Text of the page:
There’s a theory in sports psychology that when you’re finished, when your lungs hurt and your legs feel like they’re going to fall off, you are at about 30 percent of your capacity.
This sounds outrageous but for those who have left the comfort of casual exercise and entered a level of training they’ve never experience, it’s entirely plausible.
For Kimberley runner Torey Rickerby, graduating from the Indigenous Marathon Project (IMP) last weekend helped him stretch past that 30 percent barrier.
“I’ve learnt that I am stronger than I think I am. It’s amazing how far you can push yourself,” Torey said.
Rickerby is graduate number 78 in the eight-year-old project after completing the New York Marathon on Sunday alongside 10-other Indigenous Australian athletes and 50-thousand competitors. Hundreds of thousands of supporters lined the streets to watch the athletes go by.
“It was absolutely buzzing. We started the day, catching the bus to Staten Island,” Rickerby said.
“You come off the bridge, off the highway, straight into Brooklyn and there’s people watching for the next 40 kilometres,” Rickerby said.
The 24-year-old from Derby in WA’s Kimberley region tried three times to enter the Project, finally being successful for the 2018 intake.
“I wanted to get involved, because I was inspired by past graduates; Allirra Winmar from last year, and Kimberley Benjamin from the 2016 squad. I saw this new-found confidence that came out of the Program for them,” Rickerby said.
The Program starts at the beginning of the calendar year. The IMP team comes together for several camps, including running half marathons on the Gold Coast and a 30-kilometre race in the outback.
Each athlete has to try out for the program and they’re selected for their potential to reach the end, which requires a whole lot of self-motivation as they have to do the bulk of the training in their own time.
The athletes are all asked to think about their reason for embarking on such an arduous journey and they’re reminded to reach for that purpose during several camps that bring the 11 members together.
Torey was also encouraged to train harder when he saw the impact that going for regular runs, and making sacrifices, had on his friends and family.
“The power of leading by example can be undervalued. Little things, like saying no to beers on the weekend, inspired my friends and family to make healthier choices. But it was something I didn’t think [would happen] at the start of the Project,” he said.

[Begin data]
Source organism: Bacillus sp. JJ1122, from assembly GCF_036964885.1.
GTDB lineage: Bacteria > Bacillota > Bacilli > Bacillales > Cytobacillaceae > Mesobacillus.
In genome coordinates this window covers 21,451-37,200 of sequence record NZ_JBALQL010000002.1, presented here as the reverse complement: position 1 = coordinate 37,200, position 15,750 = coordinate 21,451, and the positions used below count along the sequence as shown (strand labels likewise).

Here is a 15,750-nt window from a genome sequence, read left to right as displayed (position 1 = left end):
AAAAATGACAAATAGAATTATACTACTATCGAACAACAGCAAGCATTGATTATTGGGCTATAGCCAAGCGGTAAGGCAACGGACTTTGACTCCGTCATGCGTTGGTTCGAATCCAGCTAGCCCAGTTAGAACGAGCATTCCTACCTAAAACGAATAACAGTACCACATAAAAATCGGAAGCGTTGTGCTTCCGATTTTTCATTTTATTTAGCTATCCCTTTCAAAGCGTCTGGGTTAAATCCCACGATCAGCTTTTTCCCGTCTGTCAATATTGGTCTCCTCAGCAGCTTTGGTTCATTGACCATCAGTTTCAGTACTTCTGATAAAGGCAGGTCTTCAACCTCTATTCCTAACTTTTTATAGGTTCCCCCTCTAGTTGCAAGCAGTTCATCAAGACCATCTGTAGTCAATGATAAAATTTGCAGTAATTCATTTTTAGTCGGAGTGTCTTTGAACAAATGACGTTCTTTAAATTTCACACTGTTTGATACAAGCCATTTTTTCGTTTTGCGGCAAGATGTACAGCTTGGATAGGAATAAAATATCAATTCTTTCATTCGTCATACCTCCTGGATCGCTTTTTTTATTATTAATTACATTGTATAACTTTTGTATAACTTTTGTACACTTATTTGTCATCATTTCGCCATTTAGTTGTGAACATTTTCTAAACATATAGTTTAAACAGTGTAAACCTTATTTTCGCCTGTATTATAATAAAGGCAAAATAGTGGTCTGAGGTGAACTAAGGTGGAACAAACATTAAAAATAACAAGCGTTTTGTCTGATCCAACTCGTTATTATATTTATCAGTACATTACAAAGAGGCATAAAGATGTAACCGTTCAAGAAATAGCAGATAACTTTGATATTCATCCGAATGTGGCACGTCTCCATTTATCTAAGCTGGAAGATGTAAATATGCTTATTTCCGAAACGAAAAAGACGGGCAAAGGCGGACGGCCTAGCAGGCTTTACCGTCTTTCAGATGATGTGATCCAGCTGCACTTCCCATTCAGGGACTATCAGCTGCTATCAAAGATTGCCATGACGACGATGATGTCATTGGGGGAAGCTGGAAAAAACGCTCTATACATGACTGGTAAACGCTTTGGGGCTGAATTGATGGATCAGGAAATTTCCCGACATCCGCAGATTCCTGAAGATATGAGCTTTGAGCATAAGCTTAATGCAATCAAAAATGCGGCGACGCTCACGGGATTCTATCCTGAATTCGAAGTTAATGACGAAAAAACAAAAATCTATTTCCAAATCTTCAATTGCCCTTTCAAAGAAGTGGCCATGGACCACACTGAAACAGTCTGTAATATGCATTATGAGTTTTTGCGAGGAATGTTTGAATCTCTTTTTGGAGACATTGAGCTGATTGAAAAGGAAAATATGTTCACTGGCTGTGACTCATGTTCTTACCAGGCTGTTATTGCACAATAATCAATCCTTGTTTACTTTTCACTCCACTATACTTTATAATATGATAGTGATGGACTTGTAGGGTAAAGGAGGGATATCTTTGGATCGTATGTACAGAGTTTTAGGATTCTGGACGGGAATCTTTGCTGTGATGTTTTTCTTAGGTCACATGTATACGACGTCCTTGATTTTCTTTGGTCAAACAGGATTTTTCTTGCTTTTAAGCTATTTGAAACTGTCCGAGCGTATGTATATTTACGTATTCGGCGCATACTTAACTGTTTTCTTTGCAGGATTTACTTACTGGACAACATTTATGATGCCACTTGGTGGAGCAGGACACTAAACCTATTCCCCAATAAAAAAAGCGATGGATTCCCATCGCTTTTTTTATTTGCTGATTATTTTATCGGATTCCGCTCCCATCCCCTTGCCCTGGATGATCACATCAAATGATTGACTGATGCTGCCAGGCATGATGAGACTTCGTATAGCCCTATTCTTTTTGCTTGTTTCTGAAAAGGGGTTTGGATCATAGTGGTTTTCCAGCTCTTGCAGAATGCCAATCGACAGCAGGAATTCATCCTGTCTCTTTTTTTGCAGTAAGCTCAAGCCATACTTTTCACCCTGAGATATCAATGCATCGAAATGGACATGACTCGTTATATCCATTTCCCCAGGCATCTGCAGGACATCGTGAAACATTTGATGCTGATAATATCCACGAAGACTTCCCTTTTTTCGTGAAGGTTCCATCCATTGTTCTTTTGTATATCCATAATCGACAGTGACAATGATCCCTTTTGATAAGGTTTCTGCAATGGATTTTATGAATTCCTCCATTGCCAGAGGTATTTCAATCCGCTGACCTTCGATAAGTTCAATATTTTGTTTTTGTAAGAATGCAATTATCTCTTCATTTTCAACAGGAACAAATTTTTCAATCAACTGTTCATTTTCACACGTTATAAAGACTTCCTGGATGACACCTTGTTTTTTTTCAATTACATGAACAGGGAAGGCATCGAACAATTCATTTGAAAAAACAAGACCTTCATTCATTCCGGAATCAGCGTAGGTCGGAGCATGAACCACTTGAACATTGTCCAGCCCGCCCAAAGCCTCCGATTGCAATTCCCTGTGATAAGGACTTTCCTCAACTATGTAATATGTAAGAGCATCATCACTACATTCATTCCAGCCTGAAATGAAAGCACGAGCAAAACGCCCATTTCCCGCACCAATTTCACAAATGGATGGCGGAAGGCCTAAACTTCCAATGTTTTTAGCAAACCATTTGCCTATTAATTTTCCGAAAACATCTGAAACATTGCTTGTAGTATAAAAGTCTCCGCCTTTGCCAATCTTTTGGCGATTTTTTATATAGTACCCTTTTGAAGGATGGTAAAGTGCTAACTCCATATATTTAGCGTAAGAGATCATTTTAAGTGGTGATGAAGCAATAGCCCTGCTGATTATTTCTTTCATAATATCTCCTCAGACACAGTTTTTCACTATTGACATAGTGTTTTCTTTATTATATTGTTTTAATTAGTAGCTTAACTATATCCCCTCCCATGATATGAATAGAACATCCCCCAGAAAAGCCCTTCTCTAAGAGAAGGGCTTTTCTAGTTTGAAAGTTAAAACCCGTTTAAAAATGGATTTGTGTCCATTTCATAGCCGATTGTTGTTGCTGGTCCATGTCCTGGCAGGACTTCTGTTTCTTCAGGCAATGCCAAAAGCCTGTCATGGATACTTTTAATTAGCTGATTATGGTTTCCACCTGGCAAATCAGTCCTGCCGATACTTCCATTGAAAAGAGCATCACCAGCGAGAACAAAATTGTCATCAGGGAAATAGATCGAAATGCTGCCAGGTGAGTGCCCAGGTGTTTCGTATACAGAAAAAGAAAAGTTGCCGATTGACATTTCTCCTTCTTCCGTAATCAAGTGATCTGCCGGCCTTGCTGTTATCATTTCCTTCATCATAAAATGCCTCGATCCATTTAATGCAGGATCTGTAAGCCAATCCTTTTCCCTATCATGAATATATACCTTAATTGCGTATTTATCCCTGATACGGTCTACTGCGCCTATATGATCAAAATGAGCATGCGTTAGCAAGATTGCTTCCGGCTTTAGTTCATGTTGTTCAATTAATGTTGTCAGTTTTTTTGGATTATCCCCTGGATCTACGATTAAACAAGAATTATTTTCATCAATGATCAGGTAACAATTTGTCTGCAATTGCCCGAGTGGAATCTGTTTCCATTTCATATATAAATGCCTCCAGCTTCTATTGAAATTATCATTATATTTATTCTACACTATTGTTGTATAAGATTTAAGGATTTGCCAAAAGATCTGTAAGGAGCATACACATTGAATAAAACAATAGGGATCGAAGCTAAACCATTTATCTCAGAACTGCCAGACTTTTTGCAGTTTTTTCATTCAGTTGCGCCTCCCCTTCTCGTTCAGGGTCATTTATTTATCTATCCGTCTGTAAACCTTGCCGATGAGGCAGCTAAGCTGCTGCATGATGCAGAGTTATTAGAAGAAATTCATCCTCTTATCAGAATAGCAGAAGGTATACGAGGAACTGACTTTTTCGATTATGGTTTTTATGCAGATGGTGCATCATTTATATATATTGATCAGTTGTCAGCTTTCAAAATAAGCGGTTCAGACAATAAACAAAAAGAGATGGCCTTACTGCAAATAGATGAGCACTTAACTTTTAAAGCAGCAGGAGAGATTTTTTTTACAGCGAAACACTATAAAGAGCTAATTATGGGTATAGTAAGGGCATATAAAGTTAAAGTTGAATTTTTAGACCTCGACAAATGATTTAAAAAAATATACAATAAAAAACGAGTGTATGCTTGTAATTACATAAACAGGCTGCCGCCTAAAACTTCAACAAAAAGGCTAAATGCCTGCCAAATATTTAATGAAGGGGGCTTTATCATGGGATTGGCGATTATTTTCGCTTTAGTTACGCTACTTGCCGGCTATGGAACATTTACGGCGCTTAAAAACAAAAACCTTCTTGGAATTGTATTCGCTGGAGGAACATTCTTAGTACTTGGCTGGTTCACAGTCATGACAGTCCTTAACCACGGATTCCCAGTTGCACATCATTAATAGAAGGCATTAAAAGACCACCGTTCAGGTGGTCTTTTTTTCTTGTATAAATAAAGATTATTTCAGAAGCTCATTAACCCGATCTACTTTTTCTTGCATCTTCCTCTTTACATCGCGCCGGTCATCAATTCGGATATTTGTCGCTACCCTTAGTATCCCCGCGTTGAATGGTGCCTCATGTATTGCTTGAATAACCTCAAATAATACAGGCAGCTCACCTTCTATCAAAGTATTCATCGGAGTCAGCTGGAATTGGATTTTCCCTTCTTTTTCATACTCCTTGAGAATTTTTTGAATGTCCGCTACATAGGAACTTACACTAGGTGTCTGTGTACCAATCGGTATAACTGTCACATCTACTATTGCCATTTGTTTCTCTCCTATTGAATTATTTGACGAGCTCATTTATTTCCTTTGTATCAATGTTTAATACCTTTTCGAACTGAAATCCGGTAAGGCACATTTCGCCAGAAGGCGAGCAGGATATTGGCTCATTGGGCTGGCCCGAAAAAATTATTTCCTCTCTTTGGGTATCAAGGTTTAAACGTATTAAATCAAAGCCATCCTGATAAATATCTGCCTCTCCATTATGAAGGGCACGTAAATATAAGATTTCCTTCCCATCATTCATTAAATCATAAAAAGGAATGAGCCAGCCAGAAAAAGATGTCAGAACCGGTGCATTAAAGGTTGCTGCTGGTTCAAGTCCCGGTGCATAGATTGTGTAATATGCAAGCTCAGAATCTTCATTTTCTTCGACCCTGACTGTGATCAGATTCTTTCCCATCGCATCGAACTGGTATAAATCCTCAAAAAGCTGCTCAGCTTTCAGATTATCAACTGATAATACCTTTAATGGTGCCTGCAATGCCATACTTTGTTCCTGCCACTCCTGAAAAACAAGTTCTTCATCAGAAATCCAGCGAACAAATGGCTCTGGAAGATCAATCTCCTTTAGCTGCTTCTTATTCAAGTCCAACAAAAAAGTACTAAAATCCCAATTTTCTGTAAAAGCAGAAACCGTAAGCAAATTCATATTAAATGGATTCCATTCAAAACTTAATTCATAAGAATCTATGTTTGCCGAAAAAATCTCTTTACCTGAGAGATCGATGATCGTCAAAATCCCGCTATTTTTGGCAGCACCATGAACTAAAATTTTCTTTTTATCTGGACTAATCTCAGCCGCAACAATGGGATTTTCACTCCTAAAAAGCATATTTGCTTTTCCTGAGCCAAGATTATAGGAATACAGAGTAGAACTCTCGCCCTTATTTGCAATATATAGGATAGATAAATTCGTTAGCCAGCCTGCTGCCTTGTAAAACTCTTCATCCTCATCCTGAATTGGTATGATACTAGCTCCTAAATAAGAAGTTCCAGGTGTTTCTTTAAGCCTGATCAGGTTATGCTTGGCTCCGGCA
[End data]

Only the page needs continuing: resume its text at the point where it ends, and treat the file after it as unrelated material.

Rickerby says he had to dig deep to find his reason several times throughout Sunday’s marathon as he came to finish in just under four hours.
“I wanted to run it without stopping, that was my goal. There were a few times where I felt like stopping, but I just slowed down and sort of shuffled,” he said.
“There’s points in the race where it gets hard, it takes you to the state where you’re literally just taking one step in front of the other. But once we start something we always finish it. And finish strong,” he said, reflecting on the attitude carried by all the IMP graduates.
The team arrived in New York on Halloween and were greeted by thousands of people in Times Square. That moment, to the moment the team said their goodbyes to each other, seems like blur to Rickerby.
“I can’t believe we ran a marathon on Sunday,” he said, an air of sadness in his voice that his IMP journey has come to an end.
It has been a huge 2018 for the young man. He graduated as a mechanical engineer in the middle of the year and is looking forward to getting started in January.
“I’ll take the results of the marathon to the workplace; I’ll be bold and take opportunities when I go into my full-time role. Simple things, like being able to present to people without thinking the world is going to break down around me,” he said.
Outside his professional life, he has no plans to quit running. Another marathon is on the cards, and he hopes to run a few times a week to maintain his fitness and mental health.
IMP has also gifted the athlete something incredibly valuable: credibility. He plans to start the first WA Deadly Runners program and the confidence he has gained by walking the walk, will allow him to talk the talk.
“I wanted to find this new confidence, so I could feel credible when I was inspiring youth. I needed a really strong affirmative voice. So that I could inspire people.”
The Indigenous Marathon Project will turn its attention to next year’s group of runners now. You can apply to be involved by visiting the Indigenous Marathon Foundation website.
Rickerby is now travelling around New York and Los Angeles, sightseeing with fellow IMP athlete Damien Crispin, who is also from the Kimberley.
By Keiran Deck